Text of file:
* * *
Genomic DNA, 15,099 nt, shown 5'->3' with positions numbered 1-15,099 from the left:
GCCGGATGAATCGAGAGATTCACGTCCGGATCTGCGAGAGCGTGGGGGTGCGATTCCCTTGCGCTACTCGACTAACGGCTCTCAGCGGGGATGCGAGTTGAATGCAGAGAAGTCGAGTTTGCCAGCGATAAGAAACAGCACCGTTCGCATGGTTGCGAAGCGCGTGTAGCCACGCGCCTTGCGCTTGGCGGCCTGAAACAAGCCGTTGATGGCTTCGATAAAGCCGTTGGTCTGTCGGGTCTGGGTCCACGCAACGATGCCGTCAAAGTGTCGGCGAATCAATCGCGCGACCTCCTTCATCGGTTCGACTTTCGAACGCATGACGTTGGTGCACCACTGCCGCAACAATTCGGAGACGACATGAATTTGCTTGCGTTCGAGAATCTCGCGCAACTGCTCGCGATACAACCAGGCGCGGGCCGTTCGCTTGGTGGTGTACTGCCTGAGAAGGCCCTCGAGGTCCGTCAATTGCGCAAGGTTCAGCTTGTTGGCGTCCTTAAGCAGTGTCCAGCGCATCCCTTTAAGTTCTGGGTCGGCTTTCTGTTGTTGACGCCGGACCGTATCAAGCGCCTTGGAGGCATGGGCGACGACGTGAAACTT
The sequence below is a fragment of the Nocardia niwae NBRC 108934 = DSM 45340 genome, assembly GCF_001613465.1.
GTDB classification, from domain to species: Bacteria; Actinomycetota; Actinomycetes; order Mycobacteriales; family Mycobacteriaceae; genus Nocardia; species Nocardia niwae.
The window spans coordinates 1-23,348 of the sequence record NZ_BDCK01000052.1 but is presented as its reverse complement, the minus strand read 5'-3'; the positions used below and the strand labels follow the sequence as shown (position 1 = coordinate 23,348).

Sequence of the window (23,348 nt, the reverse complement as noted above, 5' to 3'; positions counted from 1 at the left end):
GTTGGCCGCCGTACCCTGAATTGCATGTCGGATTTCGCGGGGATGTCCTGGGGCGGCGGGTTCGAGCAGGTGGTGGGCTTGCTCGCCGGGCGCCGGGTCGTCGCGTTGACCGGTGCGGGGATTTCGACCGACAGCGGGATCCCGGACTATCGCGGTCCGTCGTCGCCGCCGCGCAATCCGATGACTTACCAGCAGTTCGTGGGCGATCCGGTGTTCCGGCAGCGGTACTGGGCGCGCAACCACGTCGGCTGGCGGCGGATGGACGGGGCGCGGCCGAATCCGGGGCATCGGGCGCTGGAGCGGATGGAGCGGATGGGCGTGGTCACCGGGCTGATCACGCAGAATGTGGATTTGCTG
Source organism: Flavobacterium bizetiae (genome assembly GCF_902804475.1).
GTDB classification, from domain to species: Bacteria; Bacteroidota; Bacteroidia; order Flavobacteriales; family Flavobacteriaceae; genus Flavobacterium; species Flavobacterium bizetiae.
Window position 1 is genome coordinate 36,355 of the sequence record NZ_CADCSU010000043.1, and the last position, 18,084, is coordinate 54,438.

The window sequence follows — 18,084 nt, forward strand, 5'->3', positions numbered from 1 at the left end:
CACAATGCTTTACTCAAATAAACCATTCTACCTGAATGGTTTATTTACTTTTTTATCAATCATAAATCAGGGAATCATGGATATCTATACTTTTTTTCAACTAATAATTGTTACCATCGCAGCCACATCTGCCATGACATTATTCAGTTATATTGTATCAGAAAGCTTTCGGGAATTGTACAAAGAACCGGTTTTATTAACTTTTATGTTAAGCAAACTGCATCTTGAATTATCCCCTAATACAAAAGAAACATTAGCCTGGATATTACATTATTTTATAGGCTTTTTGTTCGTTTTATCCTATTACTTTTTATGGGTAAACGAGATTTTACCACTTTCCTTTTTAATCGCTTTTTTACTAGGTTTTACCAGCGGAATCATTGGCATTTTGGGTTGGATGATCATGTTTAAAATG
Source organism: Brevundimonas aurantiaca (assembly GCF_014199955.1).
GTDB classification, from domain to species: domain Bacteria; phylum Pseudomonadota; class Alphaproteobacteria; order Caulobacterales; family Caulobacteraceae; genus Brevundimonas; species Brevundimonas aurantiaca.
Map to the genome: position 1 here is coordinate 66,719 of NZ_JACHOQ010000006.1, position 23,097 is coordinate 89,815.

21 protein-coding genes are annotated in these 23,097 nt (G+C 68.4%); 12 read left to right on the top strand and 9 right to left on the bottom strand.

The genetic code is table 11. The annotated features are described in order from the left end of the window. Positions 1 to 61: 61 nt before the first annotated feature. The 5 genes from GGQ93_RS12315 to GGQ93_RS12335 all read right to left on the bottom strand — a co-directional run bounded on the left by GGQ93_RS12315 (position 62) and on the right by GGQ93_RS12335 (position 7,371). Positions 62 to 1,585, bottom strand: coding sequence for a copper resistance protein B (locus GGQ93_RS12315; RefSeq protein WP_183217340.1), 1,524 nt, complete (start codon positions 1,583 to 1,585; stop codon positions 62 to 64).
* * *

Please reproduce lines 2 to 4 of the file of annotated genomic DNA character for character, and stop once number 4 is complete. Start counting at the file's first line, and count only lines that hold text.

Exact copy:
GCCGGATGAATCGAGAGATTCACGTCCGGATCTGCGAGAGCGTGGGGGTGCGATTCCCTTGCGCTACTCGACTAACGGCTCTCAGCGGGGATGCGAGTTGAATGCAGAGAAGTCGAGTTTGCCAGCGATAAGAAACAGCACCGTTCGCATGGTTGCGAAGCGCGTGTAGCCACGCGCCTTGCGCTTGGCGGCCTGAAACAAGCCGTTGATGGCTTCGATAAAGCCGTTGGTCTGTCGGGTCTGGGTCCACGCAACGATGCCGTCAAAGTGTCGGCGAATCAATCGCGCGACCTCCTTCATCGGTTCGACTTTCGAACGCATGACGTTGGTGCACCACTGCCGCAACAATTCGGAGACGACATGAATTTGCTTGCGTTCGAGAATCTCGCGCAACTGCTCGCGATACAACCAGGCGCGGGCCGTTCGCTTGGTGGTGTACTGCCTGAGAAGGCCCTCGAGGTCCGTCAATTGCGCAAGGTTCAGCTTGTTGGCGTCCTTAAGCAGTGTCCAGCGCATCCCTTTAAGTTCTGGGTCGGCTTTCTGTTGTTGACGCCGGACCGTATCAAGCGCCTTGGAGGCATGGGCGACGACGTGAAACTT
The sequence below is a fragment of the Nocardia niwae NBRC 108934 = DSM 45340 genome, assembly GCF_001613465.1.
GTDB classification, from domain to species: Bacteria; Actinomycetota; Actinomycetes; order Mycobacteriales; family Mycobacteriaceae; genus Nocardia; species Nocardia niwae.